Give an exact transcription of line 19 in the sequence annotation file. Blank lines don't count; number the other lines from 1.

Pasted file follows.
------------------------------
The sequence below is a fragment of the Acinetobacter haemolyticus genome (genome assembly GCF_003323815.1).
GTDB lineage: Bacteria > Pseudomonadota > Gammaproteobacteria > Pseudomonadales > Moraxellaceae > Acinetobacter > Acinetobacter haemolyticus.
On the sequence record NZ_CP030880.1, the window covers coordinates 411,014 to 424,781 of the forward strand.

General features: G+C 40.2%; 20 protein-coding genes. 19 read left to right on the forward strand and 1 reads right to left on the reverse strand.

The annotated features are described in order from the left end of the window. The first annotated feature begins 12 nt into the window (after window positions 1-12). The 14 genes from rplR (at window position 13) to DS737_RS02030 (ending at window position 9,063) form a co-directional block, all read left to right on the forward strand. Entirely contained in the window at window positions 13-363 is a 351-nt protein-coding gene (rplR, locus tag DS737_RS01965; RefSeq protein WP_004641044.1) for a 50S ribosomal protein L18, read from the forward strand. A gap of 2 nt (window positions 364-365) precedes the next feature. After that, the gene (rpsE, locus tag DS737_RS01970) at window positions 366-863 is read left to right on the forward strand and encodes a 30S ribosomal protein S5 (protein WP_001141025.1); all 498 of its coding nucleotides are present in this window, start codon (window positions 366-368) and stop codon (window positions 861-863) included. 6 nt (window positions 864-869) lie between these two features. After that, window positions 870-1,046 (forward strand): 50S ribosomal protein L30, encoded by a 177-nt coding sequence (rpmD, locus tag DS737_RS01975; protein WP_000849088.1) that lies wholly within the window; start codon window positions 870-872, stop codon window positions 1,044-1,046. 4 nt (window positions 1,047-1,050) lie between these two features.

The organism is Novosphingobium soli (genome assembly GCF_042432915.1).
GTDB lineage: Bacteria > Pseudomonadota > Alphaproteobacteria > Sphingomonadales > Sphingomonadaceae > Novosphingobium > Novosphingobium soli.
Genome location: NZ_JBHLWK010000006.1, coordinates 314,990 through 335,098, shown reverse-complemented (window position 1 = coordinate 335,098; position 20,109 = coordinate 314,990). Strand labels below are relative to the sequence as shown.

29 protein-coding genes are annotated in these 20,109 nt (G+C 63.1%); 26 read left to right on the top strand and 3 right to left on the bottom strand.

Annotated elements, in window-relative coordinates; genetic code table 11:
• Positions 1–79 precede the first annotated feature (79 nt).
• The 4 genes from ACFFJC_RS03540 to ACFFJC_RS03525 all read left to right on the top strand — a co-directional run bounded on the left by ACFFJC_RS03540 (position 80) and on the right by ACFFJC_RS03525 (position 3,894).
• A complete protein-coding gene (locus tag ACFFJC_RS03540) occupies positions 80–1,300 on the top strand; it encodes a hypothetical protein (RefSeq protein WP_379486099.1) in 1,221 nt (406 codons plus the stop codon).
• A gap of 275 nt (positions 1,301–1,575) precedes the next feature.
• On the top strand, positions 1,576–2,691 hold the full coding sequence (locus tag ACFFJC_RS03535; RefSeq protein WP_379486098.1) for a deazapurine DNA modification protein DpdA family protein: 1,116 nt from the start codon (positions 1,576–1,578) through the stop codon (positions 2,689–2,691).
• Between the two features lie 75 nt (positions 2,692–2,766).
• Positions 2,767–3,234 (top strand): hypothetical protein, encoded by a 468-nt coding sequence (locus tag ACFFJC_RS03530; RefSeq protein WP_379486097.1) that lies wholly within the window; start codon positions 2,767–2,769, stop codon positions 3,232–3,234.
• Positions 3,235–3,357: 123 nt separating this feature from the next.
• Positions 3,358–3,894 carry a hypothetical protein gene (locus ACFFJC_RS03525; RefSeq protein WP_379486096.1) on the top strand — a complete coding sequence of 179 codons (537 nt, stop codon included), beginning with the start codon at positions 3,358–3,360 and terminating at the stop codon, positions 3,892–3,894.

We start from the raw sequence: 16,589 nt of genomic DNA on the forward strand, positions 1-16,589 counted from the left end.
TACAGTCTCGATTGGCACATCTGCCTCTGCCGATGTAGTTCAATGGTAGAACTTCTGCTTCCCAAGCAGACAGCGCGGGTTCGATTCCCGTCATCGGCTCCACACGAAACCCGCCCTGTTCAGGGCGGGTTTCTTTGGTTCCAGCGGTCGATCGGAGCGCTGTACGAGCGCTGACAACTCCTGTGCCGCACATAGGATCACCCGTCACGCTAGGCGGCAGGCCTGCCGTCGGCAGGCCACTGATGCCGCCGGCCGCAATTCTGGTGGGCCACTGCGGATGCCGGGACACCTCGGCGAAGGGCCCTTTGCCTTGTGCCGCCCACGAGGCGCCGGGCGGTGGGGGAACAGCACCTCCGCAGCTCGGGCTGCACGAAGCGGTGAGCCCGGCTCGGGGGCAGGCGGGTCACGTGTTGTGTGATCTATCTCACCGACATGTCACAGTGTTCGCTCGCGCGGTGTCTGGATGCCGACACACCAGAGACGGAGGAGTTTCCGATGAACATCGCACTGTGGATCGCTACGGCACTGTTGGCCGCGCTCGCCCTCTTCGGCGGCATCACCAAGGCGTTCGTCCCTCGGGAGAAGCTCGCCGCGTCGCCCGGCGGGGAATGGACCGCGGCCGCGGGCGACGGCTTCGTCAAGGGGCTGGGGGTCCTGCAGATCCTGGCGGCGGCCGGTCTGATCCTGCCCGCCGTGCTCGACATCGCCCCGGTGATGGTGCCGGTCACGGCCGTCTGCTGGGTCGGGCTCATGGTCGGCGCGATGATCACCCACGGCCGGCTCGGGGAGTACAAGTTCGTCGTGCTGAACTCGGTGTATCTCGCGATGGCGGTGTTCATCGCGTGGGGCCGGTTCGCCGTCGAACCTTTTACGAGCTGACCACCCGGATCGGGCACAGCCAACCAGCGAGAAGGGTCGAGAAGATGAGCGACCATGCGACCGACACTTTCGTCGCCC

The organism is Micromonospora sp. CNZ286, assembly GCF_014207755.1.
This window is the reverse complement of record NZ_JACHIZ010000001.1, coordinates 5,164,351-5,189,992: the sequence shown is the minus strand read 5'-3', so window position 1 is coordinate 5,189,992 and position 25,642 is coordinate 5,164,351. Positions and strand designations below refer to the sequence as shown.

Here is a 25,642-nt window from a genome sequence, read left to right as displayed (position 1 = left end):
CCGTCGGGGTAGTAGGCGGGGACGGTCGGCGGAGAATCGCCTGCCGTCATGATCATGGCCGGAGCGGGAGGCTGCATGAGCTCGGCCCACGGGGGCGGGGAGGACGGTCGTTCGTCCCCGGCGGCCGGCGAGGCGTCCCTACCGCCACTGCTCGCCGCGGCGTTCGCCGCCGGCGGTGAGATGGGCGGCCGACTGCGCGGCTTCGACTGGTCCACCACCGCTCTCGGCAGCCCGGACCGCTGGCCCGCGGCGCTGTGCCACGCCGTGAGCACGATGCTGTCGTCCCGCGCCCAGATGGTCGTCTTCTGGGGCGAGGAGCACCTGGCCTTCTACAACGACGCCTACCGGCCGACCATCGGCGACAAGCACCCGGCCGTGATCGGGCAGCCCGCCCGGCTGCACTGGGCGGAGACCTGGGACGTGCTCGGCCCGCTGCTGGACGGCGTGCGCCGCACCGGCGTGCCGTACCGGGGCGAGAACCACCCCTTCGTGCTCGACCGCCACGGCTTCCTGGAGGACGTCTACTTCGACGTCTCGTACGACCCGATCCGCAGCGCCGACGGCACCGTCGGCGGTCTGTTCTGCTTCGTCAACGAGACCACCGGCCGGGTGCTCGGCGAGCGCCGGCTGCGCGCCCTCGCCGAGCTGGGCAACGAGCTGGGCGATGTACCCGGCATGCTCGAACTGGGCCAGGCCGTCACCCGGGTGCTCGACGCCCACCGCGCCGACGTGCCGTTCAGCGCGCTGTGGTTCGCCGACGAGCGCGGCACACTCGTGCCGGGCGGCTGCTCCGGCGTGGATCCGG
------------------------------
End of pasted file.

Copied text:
• Positions 3,358–3,894 carry a hypothetical protein gene (locus ACFFJC_RS03525; RefSeq protein WP_379486096.1) on the top strand — a complete coding sequence of 179 codons (537 nt, stop codon included), beginning with the start codon at positions 3,358–3,360 and terminating at the stop codon, positions 3,892–3,894.